In California, the state allows custody and visitation to be awarded in several different ways. When parents are not able to come to an agreement on who will have custody of the child, the court may intervene and decide on the arrangement based on the best interests of the child. Determining what the best interests of the child are can vary depending on child custody laws of the state. Our San Diego family law attorney at the Edmunds Law Firm can help you navigate these laws and pursue the best outcome for your family.
While sole / joint custody determines who gets custody, the physical / legal option is used to determine what type of custody is awarded. For example, physical custody generally refers to where the child where be residing. Legal custody refers to general decisions about their life, such as where they go to school, their religious upbringing, and more. Both of these types of custody can be awarded as joint or sole custody.
As mentioned above, sole custody can be awarded in two regards: sole legal custody and sole physical custody. A judge will grant custody or visitation rights after considering everything involved in a case.
Sole legal custody means one parent has the right to make decisions relating to the health, education, and welfare of the children. Sole physical custody means the child lives with one parent and the other parent has visitation.
Joint legal custody means that the parents will share the responsibilities of caring for the child, whether in physical residence or in legal matters. While most courts lean towards providing joint custody whenever possible, this isn't always in the best interests of the child, which can lead to sole custody being awarded.
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When parents divorce, most experts believe the best solution for the children is for the parents to reach an agreement on who will take care of what parenting responsibilities. However, some parents are unable to agree on custody or visitation and a judge will make the decision for them. When then happens, our San Diego child custody lawyers can help by providing experienced legal representation.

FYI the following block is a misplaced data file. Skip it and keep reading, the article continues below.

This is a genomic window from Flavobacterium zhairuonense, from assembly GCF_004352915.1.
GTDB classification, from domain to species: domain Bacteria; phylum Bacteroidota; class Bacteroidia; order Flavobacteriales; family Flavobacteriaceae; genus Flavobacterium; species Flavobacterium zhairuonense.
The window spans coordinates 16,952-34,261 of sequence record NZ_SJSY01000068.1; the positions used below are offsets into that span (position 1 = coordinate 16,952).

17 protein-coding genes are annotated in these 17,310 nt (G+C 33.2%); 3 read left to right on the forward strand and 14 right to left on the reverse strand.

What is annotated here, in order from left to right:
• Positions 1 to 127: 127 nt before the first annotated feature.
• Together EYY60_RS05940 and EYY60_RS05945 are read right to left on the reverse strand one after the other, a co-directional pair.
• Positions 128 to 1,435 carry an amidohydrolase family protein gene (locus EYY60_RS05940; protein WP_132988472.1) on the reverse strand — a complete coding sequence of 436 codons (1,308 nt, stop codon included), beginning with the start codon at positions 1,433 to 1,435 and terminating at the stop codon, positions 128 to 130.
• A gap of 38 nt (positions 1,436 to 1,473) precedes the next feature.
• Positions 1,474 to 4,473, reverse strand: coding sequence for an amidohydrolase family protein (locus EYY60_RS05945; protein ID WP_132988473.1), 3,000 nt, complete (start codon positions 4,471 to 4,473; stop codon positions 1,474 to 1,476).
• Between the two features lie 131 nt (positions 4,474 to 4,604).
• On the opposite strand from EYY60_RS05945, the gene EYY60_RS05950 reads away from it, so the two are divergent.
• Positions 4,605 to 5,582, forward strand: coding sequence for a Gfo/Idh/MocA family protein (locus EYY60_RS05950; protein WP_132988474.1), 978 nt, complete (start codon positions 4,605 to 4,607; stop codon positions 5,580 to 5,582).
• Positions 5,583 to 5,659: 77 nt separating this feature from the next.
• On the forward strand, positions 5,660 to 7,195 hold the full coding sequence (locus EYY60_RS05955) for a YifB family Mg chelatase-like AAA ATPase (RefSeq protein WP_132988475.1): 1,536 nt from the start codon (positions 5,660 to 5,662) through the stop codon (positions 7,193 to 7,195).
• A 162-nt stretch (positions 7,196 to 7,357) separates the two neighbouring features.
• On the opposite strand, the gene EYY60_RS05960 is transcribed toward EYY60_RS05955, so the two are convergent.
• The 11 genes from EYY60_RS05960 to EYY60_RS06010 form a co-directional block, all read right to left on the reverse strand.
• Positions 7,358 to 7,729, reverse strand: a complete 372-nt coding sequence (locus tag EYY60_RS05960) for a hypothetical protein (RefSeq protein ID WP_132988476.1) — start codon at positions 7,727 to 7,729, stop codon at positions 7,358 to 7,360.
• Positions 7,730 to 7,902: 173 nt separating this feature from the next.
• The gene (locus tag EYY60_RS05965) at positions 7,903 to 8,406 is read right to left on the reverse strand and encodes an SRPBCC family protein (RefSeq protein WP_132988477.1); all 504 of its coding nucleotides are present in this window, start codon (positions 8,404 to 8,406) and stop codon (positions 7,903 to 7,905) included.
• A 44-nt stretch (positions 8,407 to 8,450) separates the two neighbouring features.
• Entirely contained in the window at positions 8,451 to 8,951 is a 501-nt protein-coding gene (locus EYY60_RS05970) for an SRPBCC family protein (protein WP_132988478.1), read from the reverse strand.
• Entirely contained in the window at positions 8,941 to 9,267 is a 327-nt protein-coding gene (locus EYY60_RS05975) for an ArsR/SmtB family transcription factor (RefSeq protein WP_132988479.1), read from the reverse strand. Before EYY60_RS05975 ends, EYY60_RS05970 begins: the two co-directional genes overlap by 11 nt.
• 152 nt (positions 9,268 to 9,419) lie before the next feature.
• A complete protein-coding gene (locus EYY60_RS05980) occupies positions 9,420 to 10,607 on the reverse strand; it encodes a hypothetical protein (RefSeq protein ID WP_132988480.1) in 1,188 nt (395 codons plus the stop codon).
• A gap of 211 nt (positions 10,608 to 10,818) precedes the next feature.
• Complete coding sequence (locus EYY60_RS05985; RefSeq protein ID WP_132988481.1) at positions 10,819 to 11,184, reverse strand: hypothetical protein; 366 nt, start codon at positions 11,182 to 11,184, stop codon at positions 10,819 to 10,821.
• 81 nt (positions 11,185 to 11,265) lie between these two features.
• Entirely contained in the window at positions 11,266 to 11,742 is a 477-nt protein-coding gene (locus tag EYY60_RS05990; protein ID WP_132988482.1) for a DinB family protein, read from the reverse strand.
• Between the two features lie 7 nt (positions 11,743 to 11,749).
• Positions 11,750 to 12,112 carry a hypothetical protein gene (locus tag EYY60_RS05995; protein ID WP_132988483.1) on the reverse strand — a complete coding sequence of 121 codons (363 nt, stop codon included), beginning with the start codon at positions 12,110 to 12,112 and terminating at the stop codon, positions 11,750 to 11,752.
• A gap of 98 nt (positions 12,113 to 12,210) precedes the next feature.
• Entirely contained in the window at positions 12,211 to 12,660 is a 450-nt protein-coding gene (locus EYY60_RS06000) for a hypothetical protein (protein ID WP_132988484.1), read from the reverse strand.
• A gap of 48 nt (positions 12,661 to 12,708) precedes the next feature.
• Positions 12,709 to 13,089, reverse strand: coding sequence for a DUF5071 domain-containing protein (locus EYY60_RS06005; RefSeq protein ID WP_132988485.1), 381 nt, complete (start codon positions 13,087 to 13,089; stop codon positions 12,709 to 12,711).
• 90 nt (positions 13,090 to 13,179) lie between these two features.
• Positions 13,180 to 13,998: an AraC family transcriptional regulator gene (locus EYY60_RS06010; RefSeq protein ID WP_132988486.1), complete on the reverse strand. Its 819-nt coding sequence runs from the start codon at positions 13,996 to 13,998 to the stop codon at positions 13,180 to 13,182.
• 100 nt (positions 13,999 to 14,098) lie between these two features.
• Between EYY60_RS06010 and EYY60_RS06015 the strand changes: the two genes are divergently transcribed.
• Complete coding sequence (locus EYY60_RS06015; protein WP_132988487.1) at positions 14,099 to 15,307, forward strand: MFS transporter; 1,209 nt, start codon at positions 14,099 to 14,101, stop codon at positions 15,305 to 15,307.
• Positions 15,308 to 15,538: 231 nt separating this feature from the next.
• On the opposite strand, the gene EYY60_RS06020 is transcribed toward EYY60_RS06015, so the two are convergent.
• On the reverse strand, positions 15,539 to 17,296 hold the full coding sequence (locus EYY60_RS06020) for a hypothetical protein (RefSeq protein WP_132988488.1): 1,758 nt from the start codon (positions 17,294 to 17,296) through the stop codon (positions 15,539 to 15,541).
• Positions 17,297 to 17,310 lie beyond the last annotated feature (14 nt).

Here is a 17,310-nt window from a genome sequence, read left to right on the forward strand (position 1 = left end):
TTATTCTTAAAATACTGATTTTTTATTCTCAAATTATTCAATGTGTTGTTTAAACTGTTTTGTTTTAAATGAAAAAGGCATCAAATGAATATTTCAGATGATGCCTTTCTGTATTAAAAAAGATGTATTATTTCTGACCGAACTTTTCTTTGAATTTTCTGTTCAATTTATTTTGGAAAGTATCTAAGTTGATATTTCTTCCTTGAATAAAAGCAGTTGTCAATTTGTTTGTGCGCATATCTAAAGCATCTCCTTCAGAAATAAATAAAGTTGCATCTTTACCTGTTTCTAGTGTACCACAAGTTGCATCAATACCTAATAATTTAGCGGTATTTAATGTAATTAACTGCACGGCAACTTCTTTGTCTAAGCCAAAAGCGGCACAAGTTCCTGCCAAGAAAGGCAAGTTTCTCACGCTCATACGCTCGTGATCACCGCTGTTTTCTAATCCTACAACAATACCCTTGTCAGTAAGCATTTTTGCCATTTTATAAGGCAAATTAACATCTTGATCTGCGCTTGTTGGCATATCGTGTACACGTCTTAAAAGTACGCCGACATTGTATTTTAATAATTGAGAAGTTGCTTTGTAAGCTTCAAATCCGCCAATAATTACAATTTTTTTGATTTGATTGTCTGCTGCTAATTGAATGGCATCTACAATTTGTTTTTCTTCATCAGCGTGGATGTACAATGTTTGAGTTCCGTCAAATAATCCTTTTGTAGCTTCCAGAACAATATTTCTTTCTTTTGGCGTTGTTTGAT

Physical custody determines which parent the child will live with. When one parent receives physical custody of the child, the other parent then has rights of visitation in most instances.
Legal custody may be assigned to both parents, one parent, or, when it is in the child’s best interest, to another adult. It includes the right to decide matters such as the child’s education, religion and health care.
If joint custody is granted, both parents determine together what is best for the child. Joint custody is a more recent concept, first passed into law in 1973 in Indiana. California initiated joint custody decisions in 1980. Today, all states have joint custody laws. If sole custody is granted, only one parent is responsible for making decisions about the child’s health, education and welfare.
When one parent gets physical custody, then rules of visitation are applied, defining when the parent who doesn’t have physical custody has the right to visit the child. In some cases of sole custody, visitation may be granted to the non-custodial parent only when the visit is supervised. In other cases, if the court decides the parent might harm the child, the non-custodial parent may have no rights of visitation at all.
In determining custody, the judge must take into account the child’s wishes if he or she is of “sufficient age and has the capacity to reason.” California law, however, does not require that the judge abide by the child’s wishes. If the judge believes that the child doesn’t state his or her true wishes because of unfair influence by a parent, the judge can disregard the child’s statements.
When the parents cannot agree on issues of legal custody, physical custody, or visitation, the law requires that they meet with a court-appointed counselor before the legal process to make these decisions begins.
At The Edmunds Law Firm, we have extensive experience handling family law matters such as custody matters and work hard to obtain fair resolutions for our clients. If you are dealing with a custody matter, we can assist you.
Contact our San Diego child custody attorneys to schedule an evaluation of your case today. You can reach us at (855) 625-9553 to get started.